“Accordingly, alcohol consumption is allowed occasionally, and in moderation. A glass of wine with dinner a few times a week will not derail the therapeutic effects of The Paleo Diet. Similarly, alcoholic beverages from distilled spirits also are allowed, but they should be made with non-sugary mixers.” Cordain [source]

Like most things with the paleo diet you need to embrace the N=1 philosophy. Chad refers to this as the “I Test.” You know what works for you and what doesn’t. And if you don’t know then you owe it to yourself to test things out for yourself to find what works.

Sugar

The idea to avoid sugar to help lose weight is widely accepted. However, sugar consumptions till makes up a large percentage of calorie intake despite recent studies pointing to the increased risk of cardiovascular disease resulting from high sugar consumption. Here’s the conclusion of a recent study:

“Most US adults consume more added sugar than is recommended for a healthy diet. We observed a significant relationship between added sugar consumption and increased risk for CVD mortality.” [source]

The World Health Organization has even decreased it's daily sugar consumption recommendation to about 25 grams of sugar per day for healthy individuals. It decreased the sugar recommendation from 10% of daily calorie consumption to 5%. As you can see we were not taking the 10% recommendation very serious to begin with.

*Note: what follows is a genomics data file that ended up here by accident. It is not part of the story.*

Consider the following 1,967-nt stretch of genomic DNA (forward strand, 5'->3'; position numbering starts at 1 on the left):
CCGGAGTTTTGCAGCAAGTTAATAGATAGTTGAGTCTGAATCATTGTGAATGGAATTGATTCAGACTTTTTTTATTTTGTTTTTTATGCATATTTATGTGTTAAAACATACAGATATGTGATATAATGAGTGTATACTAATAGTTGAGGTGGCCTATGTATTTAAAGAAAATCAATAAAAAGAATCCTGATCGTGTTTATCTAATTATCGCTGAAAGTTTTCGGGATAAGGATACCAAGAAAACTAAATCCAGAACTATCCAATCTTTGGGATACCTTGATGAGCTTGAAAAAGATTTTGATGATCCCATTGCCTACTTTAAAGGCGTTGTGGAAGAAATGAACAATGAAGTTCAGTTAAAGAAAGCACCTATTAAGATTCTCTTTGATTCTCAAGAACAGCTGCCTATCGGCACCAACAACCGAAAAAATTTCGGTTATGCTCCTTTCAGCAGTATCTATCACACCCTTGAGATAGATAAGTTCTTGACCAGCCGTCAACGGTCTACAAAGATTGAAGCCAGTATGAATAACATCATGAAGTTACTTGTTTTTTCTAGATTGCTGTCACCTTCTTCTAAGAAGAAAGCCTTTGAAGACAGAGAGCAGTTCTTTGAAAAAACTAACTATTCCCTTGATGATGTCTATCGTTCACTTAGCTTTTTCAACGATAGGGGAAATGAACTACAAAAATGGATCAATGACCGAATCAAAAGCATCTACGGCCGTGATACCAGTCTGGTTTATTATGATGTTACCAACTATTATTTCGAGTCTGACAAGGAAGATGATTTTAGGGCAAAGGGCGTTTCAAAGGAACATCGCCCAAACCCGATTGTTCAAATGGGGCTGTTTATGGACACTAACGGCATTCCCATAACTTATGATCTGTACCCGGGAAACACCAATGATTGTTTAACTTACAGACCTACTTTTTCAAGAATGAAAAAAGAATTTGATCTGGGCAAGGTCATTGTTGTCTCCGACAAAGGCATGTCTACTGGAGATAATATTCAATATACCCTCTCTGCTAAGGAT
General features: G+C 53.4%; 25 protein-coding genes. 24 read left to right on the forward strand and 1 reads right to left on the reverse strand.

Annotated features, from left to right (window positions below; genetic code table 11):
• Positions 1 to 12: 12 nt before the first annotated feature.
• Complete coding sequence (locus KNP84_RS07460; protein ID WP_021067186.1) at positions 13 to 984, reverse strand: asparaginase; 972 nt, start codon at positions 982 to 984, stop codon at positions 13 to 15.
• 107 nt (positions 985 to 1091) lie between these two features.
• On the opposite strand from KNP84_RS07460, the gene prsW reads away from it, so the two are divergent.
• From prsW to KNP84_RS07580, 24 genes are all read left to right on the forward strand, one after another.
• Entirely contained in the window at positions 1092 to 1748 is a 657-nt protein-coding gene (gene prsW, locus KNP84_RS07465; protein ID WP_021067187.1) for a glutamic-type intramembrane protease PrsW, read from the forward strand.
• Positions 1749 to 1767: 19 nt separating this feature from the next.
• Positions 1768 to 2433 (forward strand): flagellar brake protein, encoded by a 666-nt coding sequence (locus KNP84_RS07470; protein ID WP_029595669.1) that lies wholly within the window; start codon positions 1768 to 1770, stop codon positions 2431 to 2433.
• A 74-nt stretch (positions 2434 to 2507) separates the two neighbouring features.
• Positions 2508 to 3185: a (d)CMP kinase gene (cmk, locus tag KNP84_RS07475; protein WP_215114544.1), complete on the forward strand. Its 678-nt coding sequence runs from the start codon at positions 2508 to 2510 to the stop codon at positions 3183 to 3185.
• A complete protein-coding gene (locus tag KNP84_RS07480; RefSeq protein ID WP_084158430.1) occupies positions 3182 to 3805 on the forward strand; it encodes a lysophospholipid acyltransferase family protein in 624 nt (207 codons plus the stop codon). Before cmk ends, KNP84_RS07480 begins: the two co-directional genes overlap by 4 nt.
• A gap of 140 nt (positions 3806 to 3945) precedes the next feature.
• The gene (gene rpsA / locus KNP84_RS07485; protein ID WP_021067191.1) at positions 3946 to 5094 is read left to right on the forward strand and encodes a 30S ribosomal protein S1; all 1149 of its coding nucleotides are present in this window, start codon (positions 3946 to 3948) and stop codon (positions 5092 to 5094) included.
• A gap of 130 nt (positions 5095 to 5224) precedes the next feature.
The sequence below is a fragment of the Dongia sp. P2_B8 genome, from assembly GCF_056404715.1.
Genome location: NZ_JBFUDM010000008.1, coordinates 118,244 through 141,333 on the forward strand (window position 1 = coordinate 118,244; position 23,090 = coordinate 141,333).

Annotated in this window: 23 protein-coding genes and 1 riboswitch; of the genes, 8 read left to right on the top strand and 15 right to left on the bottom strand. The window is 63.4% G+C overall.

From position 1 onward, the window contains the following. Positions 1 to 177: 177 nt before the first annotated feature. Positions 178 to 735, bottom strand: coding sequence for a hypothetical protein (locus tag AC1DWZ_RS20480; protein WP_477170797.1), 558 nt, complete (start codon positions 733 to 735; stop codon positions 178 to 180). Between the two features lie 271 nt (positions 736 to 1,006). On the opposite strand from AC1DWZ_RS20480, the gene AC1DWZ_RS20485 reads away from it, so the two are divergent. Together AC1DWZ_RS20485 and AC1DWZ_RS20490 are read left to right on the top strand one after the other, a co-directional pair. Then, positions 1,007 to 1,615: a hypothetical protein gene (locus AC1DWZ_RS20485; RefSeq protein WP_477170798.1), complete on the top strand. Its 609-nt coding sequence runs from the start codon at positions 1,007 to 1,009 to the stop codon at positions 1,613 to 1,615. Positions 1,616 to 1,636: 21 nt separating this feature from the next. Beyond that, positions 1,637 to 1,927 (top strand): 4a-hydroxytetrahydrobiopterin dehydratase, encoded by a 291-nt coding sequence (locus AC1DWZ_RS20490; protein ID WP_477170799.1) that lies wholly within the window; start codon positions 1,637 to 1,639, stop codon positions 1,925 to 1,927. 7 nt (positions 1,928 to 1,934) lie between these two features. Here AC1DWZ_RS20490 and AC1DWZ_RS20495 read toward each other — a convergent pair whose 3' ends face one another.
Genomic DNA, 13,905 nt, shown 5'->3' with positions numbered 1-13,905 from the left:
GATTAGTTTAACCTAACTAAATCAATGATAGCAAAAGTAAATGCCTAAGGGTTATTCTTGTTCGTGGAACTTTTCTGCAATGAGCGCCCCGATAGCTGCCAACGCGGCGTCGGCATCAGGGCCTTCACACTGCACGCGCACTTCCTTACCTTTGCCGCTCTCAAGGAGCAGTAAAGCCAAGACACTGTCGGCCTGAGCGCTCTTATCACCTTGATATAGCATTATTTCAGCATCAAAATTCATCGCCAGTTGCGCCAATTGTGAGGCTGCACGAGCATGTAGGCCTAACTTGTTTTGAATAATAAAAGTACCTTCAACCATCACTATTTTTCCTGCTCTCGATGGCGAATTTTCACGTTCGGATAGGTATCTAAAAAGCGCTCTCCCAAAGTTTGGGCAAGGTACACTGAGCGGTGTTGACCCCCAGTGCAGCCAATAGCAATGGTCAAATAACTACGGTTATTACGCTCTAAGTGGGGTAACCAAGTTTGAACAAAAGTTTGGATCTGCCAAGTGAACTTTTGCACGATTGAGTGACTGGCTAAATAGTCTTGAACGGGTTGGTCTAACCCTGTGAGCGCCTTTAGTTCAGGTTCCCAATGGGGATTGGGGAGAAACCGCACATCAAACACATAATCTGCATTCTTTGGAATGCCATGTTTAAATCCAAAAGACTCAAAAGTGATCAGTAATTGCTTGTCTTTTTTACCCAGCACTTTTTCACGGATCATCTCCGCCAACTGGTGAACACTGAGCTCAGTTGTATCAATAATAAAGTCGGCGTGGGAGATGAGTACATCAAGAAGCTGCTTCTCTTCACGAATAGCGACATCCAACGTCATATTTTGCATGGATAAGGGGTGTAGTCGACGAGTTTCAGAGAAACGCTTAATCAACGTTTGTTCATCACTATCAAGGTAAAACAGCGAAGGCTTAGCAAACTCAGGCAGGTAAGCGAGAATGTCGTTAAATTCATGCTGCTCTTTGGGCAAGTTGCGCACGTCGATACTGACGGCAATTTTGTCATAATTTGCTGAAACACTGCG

You’re probably saying “duh.” Yes, we all know that sugar consumption is a problem, especially in the United States. It’s in everything! 

The paleo diet is technically a no refined sugar diet. You might not be able to tell with all the recipe blogs that are constantly sharing paleo treat recipes. There are many substitutes being used to make the recipe more paleo such as palm sugar, raw honey, maple syrup and so on. The truth is that even these things are sugar and if your goal is to lose weight you’ll need to limit total calories you get from sugar. This means that you’ll have to limit the paleo treats. Throwing the word “paleo” in front of a cake recipe doesn’t necessarily make it good for you nor does it mean you’ll lose weight by eating it.

Does a “paleo” cake have some things going for it that regular cake doesn’t? Sure. It’s going to be grain free and probably lower in sugar. But it’s still going to have sugar in some form and once sugar is in the body it’s going to do one of two things, get used for fuel or be stored. Depending on your current health and metabolic situation the storage of sugar can either go into the muscles and liver as glycogen to be used later on as fuel or it will get stored as body fat.